Thursday, January 29, 2009

The Greasy Bookshelf: Home Cooking by Laurie Colwin

With the temperatures in the teens earlier this week, I felt like a character in a Jack London story. Feeling this way is understandable when I'm outdoors, but I also feel this way indoors, which is pitiful. As I get older, it seems like it becomes more of struggle to maintain my core body temperature. I'm sure I'm imagining this, but it's becoming a problem because I've actually contemplated purchasing one of those Snuggie blankets, a sure sign of madness or that I'm one step away from joining a cult. I've resisted such drastic measures though. Instead I bake, prepare a good soup, or distract myself by curling up with a good book.

I usually don't curl up with a cookbook because they tend to be bulky and cumbersome. Recently though I encountered Laurie Colwin's cookbook/memoir Home Cooking. The book fit snuggly into my hand, and in the opening she writes, "Unlike some people, who love to go out, I love to stay home." At that point this this homebody realized he had discovered a kindred spirit and a perfect book to distract me from the cold.

The book's casual delivery put me at ease. Her recipes are more casual suggestions rather than rigid instructions. Throughout the book, she gently nudged me to contemplate the possibilities each recipe might offer. This is an approach I need to adopt, for I too often cook by the book and find myself getting uptight about following a recipe verbatim.

This book also contains a dash of gentle humor, which is nice respite from the in-your-face, cynical humor that is in vogue. Do yourself a favor? Visit a bookstore or library and read pg. 150, where she describes some bad home-cooked meals she's had the misfortune of eating. She doesn't merely lambast these meals; instead, there's a certain reverence for such meals. She writes:
There is something triumphant about a really disgusting meal. It lingers in the memory with a lurid glow, just as something exalted is remembered with a kind of mellow brilliance. I am not think of kitchen disasters - chewy pasta, burnt browneis, curdled sauces: these can happen to anyone. I'm thinking about meals that are positively loathsome from soup to nuts, although one is not usually fortunate enough to get eith soup or nuts.

Bad food abounds in restaurants, but somehow a bad meal in a restaurant and a bad home-cooked meal are not the same: after all, the restaurant did not invite you to dinner.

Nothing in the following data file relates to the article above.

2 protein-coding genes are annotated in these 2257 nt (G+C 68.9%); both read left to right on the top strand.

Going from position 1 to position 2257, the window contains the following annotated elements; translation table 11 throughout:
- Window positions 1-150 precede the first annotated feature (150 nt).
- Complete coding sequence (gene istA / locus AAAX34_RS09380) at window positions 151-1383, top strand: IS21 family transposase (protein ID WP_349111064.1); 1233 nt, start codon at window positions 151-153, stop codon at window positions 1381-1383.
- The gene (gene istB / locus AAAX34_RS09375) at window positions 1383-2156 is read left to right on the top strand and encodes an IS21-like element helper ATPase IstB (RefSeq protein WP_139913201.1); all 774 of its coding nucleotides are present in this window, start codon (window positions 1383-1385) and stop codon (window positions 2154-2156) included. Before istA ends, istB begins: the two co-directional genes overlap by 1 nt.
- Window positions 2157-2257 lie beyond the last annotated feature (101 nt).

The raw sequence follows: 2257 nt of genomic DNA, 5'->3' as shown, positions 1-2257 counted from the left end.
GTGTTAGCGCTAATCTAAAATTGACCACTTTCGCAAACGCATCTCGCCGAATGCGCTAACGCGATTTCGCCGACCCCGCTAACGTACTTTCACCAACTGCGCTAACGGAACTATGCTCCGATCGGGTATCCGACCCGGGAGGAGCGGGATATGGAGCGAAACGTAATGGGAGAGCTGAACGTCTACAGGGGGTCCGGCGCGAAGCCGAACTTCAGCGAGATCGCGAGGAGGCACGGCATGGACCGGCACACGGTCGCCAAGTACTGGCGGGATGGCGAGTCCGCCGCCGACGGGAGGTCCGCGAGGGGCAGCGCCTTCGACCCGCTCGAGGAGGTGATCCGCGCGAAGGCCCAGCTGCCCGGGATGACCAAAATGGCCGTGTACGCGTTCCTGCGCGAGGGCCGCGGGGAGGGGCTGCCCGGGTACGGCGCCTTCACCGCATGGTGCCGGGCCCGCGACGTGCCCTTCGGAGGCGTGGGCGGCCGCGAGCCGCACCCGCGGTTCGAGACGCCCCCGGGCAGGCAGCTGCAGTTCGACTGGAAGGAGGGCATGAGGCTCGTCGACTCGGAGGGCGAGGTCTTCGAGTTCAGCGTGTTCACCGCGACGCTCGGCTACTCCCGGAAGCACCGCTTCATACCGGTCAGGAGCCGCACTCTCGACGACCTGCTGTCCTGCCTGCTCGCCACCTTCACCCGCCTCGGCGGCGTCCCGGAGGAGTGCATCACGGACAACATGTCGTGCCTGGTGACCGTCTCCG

Then she goes on to describe some of the worst home-cooked meals she's encountered. The following is a little taste from one of those meals:

At the door, our hostess spoke these dread words: "I'm trying this recipe out on you. I've never made it before. It's a medieval recipe. It looked very interesting."

Somehow I have never felt that "interesting" is an encouraging word when applied to food.
In the kitchen were two enormous and slightly crooked pies.

"They're medieval fish pies," she said.
This book is triumphant indeed and provides the perfect companion for some under-the-cover reading on a cold, winter day.

take care,

PS. . . Checkout the Snuggie blanket parody at YouTube.

Saturday, January 24, 2009

40-Hour Week Dinner Rolls A.K.A. Scoop-and-Bake Dinner Rolls

We love music here at The Greasy Skillet. There are days when carefully selected playlists are as essential in the kitchen as sharp knives.
We don't discriminate when it comes to music. We spin an eclectic mix of music in our kitchen.

I love songs that mention geographic locales. I trace this love back to singing Woody Guthrie's "This Land is Your Land" back in my elementary school days. When I hear a song that mentions a dot or squiggle on a map, I start thinking about the possibilities the road has to offer. Of course, some of those possibilities involve food.

However, I've noticed songwriters often ignore the state of Kansas. They seem to favor those Southern states or California, and if I had a dollar for every song that mentioned Texas, I could retire and blog full time.

I have encountered a few songs that mention the Great State of Kansas. Over the next few weeks I will spotlight some of those songs, and since this is a food blog, I'll throw in a recipe to accompany each song.

When I told Mr. Crankypants about this feature he actually smiled and seemed excited - something I rarely see from him. When I revealed the song I would use to kickoff this feature, he threw a fit and screamed, "Nooooo. You can't feature that song. It's crap. It's schmaltzy drivel. It has slick, over-produced sound that sounds canned. In fact, it's the equivalent of canned mushrooms. You wouldn't use canned mushrooms in a recipe."

I then explained to him that this song was part of my youth, and here at the The Greasy Skillet I strive to be honest, even if it is a bit ugly. I told him that a people shouldn't have to defend their musical tastes. I also told him that I don't have a problem occasionally using canned mushrooms when I cook. To conclude my argument, I simply informed him that this was my blog and I would do whatever the heck I wanted to do and schmalty drivel is redundant.

He simply grimaced through my whole explanation.

Today's featured song is "40-Hour Week" by Alabama. I have fond memories of this song. When I was in middle school, I'd spend the weekend with my cousin who lived in Quenemo, Kansas. In the afternoons, we take a pocketfull of quarters and head down to the travern, where we'd waste away the afternoon shooting pool, playing Galaga, and eating junk food. We'd also pump quarters into the jukebox. Between cuts from Def Leppard and Pat Benetar, we'd play some Alabama